A newly formed local Black Lives Matter chapter held discussions with local police on Tuesday evening before making posters for an upcoming protest. 

The global organization was founded in 2013 in response to the death of Trayvon Martin, a 17-year-old killed during a struggle with Neighborhood Watch volunteer George Zimmerman. 

The group's mission is to eradicate white supremacy and build local power to intervene in violence inflicted on black communities, according to the Black Lives Matter website

Earlier this week the local chapter created a Facebook group that has since grown to over 300 members. 

On Tuesday evening, a group of over 20 people met to create signs for an upcoming march at the H. Odell Weeks Activities Center on Saturday, joining a national trend of protesting against police brutality and racism following the death of George Floyd in Minneapolis.   

"We want everyone to have a chance to stand up for what’s right," Mackenzie Johnson, one of the group's organizers, said. "We hope to raise more awareness for this issue and that, yes, we are peaceful and that we intend to stay that way, but we’re also not going to stop until some things are changed and racism is the thing of the past."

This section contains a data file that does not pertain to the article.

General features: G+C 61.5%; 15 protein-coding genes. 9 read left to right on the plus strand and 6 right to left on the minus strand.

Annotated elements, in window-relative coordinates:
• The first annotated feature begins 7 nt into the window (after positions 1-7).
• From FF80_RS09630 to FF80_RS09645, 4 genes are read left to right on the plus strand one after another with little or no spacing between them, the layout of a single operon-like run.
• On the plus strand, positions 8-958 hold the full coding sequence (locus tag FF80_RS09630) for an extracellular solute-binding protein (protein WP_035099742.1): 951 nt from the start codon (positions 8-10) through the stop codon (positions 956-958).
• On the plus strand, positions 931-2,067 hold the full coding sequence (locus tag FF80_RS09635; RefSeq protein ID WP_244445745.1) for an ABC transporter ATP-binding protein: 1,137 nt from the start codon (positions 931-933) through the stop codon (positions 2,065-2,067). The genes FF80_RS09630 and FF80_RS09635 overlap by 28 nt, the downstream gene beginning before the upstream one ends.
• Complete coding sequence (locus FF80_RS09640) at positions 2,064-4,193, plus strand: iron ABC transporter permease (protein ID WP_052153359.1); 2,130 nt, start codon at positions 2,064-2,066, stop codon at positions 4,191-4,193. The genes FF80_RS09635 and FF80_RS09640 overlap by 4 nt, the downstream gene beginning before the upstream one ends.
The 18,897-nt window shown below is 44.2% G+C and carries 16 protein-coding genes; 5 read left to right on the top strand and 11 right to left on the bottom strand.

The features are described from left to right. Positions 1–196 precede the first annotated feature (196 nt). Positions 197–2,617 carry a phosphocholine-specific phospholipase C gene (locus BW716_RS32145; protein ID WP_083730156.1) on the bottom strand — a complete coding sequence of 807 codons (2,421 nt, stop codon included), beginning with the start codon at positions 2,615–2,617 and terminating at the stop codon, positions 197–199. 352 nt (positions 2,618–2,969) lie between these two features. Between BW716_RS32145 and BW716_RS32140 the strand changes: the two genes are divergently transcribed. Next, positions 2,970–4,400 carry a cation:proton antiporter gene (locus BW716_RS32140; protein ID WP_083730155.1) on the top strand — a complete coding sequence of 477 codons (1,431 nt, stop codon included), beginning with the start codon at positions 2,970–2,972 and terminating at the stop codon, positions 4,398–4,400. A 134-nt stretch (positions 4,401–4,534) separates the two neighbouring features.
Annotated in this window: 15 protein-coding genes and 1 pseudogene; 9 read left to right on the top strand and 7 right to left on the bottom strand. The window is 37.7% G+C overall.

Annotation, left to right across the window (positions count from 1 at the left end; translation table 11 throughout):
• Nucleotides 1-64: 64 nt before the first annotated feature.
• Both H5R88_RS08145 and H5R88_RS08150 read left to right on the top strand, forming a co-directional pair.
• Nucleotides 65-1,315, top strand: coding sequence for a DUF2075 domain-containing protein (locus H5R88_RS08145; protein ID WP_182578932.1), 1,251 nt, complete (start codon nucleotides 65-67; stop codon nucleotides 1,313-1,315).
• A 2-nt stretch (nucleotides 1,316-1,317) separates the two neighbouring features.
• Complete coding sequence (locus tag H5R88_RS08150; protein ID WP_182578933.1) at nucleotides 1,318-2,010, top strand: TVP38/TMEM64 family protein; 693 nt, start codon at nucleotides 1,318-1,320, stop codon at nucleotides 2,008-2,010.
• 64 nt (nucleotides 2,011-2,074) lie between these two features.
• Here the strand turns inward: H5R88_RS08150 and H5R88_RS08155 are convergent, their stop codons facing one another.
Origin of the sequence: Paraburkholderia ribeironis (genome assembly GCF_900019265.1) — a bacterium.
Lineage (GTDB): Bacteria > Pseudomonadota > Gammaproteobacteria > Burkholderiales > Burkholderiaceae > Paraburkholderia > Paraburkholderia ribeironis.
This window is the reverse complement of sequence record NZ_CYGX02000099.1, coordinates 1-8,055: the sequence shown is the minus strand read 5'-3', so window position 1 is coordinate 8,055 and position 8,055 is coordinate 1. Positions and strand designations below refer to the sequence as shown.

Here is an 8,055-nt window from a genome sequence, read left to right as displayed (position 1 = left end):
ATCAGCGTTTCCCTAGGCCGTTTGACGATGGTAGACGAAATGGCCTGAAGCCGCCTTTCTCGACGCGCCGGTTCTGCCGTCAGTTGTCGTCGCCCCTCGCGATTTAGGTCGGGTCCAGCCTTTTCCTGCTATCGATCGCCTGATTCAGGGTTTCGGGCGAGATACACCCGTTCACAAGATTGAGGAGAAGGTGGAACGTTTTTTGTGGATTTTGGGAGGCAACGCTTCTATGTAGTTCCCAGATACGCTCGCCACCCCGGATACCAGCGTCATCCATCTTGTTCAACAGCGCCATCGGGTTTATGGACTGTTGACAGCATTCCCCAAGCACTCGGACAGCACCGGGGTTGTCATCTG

Also in attendance at the meeting were Aiken Department of Public Safety officers, originally standing post for safety. 

They were invited to participate in conversations with the public and answered questions regarding their thoughts of the current issues. 

"There is no denying that police brutality occurs," Sgt. Cody Ellison with ADPS said. "It is our job as a supervisor to hold these officers accountable. When it does happen, the officer need to be held accountable." 

As discussions closed, attendees were invited to make posters and flyers for Saturday's protest which is planned to be held at Odell Weeks at 6 p.m.

Tamber Watson, another organizer, hopes the protest will not only inform community but raise awareness of the issues at hand.  

"Aiken isn’t as bad as a lot of places are, but we do have a little bit of separation sometimes," Watson said. "When you have a lack of understanding from someone else’s point of view, when you have that barrier broken things start to change. If we can do it together it really makes a big difference." 

Matthew Enfinger is the crime and courts reporter with the Aiken Standard. Subscribe here to support his content.